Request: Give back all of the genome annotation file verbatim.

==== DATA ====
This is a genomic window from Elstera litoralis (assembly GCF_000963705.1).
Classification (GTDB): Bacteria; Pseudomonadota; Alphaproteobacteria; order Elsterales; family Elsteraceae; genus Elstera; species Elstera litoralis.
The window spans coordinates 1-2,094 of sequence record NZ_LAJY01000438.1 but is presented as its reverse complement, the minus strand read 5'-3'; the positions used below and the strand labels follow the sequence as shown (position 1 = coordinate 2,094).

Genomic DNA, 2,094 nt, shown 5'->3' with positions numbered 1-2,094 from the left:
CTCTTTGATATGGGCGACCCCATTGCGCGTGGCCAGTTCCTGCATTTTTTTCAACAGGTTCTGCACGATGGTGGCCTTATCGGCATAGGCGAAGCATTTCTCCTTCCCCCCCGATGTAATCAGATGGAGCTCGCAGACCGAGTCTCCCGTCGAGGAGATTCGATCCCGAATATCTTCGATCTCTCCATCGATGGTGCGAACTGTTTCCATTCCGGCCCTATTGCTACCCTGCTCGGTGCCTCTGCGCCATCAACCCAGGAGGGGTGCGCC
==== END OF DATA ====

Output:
This is a genomic window from Elstera litoralis (assembly GCF_000963705.1).
Classification (GTDB): Bacteria; Pseudomonadota; Alphaproteobacteria; order Elsterales; family Elsteraceae; genus Elstera; species Elstera litoralis.
The window spans coordinates 1-2,094 of sequence record NZ_LAJY01000438.1 but is presented as its reverse complement, the minus strand read 5'-3'; the positions used below and the strand labels follow the sequence as shown (position 1 = coordinate 2,094).

Genomic DNA, 2,094 nt, shown 5'->3' with positions numbered 1-2,094 from the left:
CTCTTTGATATGGGCGACCCCATTGCGCGTGGCCAGTTCCTGCATTTTTTTCAACAGGTTCTGCACGATGGTGGCCTTATCGGCATAGGCGAAGCATTTCTCCTTCCCCCCCGATGTAATCAGATGGAGCTCGCAGACCGAGTCTCCCGTCGAGGAGATTCGATCCCGAATATCTTCGATCTCTCCATCGATGGTGCGAACTGTTTCCATTCCGGCCCTATTGCTACCCTGCTCGGTGCCTCTGCGCCATCAACCCAGGAGGGGTGCGCC